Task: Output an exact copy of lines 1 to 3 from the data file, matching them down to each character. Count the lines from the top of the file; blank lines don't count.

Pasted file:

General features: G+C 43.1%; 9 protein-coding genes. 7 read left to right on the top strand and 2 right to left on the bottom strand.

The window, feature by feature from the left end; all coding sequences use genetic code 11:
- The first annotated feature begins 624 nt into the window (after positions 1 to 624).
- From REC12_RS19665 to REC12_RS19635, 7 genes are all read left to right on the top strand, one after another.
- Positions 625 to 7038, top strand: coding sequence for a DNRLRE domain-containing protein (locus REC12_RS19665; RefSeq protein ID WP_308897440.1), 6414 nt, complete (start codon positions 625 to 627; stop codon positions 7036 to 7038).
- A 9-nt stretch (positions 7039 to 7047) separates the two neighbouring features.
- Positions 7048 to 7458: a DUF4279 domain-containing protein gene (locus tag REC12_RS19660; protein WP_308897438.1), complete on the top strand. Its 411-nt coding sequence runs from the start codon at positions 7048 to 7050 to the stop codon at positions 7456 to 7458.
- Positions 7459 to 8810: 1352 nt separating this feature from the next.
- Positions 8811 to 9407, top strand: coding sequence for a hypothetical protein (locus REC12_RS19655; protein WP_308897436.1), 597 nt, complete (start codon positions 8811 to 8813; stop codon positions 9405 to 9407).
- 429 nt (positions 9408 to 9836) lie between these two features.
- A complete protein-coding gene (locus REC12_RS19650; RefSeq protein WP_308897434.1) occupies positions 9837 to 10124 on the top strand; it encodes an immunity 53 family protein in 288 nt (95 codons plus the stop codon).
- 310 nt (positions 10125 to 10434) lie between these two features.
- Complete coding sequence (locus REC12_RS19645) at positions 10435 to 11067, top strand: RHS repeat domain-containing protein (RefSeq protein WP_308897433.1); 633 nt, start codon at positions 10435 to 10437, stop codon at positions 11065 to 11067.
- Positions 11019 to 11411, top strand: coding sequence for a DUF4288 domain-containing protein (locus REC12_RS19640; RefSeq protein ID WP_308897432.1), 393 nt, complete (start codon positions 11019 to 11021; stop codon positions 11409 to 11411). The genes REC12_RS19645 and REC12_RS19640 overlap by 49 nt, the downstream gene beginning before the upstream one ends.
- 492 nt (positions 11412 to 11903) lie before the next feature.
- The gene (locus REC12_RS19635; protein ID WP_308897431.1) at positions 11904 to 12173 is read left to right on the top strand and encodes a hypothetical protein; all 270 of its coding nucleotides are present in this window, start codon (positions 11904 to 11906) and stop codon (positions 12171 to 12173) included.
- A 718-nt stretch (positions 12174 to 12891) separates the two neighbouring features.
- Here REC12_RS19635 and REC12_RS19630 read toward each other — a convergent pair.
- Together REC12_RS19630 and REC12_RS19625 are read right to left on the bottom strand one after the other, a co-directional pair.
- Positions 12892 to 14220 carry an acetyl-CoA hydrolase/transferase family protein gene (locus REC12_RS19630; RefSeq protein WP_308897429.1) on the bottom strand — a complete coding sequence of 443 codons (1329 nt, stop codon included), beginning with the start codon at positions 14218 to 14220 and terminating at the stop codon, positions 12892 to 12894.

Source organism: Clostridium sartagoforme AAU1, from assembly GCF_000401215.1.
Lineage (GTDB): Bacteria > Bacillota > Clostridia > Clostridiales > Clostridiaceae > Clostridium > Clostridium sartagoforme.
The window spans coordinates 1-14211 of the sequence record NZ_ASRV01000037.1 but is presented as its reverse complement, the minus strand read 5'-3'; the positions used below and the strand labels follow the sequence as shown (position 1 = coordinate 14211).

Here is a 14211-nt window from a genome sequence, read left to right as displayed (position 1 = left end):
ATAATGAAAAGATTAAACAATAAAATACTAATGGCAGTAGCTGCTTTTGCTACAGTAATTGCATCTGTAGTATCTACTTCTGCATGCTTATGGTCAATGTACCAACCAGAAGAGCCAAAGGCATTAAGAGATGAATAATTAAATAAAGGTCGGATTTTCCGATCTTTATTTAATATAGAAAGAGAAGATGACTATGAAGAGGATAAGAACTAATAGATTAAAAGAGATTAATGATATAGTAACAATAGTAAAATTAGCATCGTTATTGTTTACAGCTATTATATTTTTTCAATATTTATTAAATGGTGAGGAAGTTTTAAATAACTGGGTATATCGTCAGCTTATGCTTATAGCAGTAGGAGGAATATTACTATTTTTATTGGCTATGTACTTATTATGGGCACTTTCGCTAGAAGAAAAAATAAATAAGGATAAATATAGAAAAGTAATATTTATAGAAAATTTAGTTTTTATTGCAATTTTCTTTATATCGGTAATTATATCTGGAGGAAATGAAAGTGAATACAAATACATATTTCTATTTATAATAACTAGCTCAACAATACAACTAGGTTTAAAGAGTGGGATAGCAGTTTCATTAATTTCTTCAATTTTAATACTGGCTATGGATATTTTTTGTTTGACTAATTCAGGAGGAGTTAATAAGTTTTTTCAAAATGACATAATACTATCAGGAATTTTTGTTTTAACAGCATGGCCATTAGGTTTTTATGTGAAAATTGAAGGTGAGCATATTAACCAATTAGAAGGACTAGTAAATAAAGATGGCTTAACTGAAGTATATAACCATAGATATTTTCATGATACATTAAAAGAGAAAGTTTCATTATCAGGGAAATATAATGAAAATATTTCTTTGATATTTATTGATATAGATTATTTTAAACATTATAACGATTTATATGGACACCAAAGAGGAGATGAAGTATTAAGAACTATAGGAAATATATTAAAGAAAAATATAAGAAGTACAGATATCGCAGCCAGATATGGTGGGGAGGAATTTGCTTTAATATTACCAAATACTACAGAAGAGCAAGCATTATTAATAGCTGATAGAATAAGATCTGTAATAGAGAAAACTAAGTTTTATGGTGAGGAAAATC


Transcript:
General features: G+C 43.1%; 9 protein-coding genes. 7 read left to right on the top strand and 2 right to left on the bottom strand.

The window, feature by feature from the left end; all coding sequences use genetic code 11:
- The first annotated feature begins 624 nt into the window (after positions 1 to 624).